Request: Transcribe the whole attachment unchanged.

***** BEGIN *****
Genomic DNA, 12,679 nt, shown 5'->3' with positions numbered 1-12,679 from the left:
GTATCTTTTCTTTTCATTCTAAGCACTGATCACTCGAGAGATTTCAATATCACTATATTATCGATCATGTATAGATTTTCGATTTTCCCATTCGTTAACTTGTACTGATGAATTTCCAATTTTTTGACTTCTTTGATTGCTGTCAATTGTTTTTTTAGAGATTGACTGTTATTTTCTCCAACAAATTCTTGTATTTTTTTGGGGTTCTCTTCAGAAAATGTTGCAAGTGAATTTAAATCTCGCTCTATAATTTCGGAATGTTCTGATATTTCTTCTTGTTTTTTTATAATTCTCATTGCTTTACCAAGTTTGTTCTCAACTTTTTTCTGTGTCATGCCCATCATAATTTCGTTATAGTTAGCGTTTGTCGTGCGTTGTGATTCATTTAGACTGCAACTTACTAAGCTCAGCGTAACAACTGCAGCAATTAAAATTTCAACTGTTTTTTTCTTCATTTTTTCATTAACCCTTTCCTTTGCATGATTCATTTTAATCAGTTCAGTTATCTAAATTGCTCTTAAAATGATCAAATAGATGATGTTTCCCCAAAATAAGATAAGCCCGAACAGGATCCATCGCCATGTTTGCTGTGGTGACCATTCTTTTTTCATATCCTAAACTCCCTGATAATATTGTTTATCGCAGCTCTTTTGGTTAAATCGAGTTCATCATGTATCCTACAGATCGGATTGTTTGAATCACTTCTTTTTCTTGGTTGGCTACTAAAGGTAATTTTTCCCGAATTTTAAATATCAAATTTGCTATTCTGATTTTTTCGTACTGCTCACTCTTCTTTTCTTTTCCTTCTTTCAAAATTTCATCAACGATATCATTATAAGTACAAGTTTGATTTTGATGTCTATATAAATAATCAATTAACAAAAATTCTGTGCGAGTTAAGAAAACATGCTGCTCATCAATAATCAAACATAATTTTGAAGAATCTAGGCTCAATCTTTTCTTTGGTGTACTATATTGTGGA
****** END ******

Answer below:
Genomic DNA, 12,679 nt, shown 5'->3' with positions numbered 1-12,679 from the left:
GTATCTTTTCTTTTCATTCTAAGCACTGATCACTCGAGAGATTTCAATATCACTATATTATCGATCATGTATAGATTTTCGATTTTCCCATTCGTTAACTTGTACTGATGAATTTCCAATTTTTTGACTTCTTTGATTGCTGTCAATTGTTTTTTTAGAGATTGACTGTTATTTTCTCCAACAAATTCTTGTATTTTTTTGGGGTTCTCTTCAGAAAATGTTGCAAGTGAATTTAAATCTCGCTCTATAATTTCGGAATGTTCTGATATTTCTTCTTGTTTTTTTATAATTCTCATTGCTTTACCAAGTTTGTTCTCAACTTTTTTCTGTGTCATGCCCATCATAATTTCGTTATAGTTAGCGTTTGTCGTGCGTTGTGATTCATTTAGACTGCAACTTACTAAGCTCAGCGTAACAACTGCAGCAATTAAAATTTCAACTGTTTTTTTCTTCATTTTTTCATTAACCCTTTCCTTTGCATGATTCATTTTAATCAGTTCAGTTATCTAAATTGCTCTTAAAATGATCAAATAGATGATGTTTCCCCAAAATAAGATAAGCCCGAACAGGATCCATCGCCATGTTTGCTGTGGTGACCATTCTTTTTTCATATCCTAAACTCCCTGATAATATTGTTTATCGCAGCTCTTTTGGTTAAATCGAGTTCATCATGTATCCTACAGATCGGATTGTTTGAATCACTTCTTTTTCTTGGTTGGCTACTAAAGGTAATTTTTCCCGAATTTTAAATATCAAATTTGCTATTCTGATTTTTTCGTACTGCTCACTCTTCTTTTCTTTTCCTTCTTTCAAAATTTCATCAACGATATCATTATAAGTACAAGTTTGATTTTGATGTCTATATAAATAATCAATTAACAAAAATTCTGTGCGAGTTAAGAAAACATGCTGCTCATCAATAATCAAACATAATTTTGAAGAATCTAGGCTCAATCTTTTCTTTGGTGTACTATATTGTGGA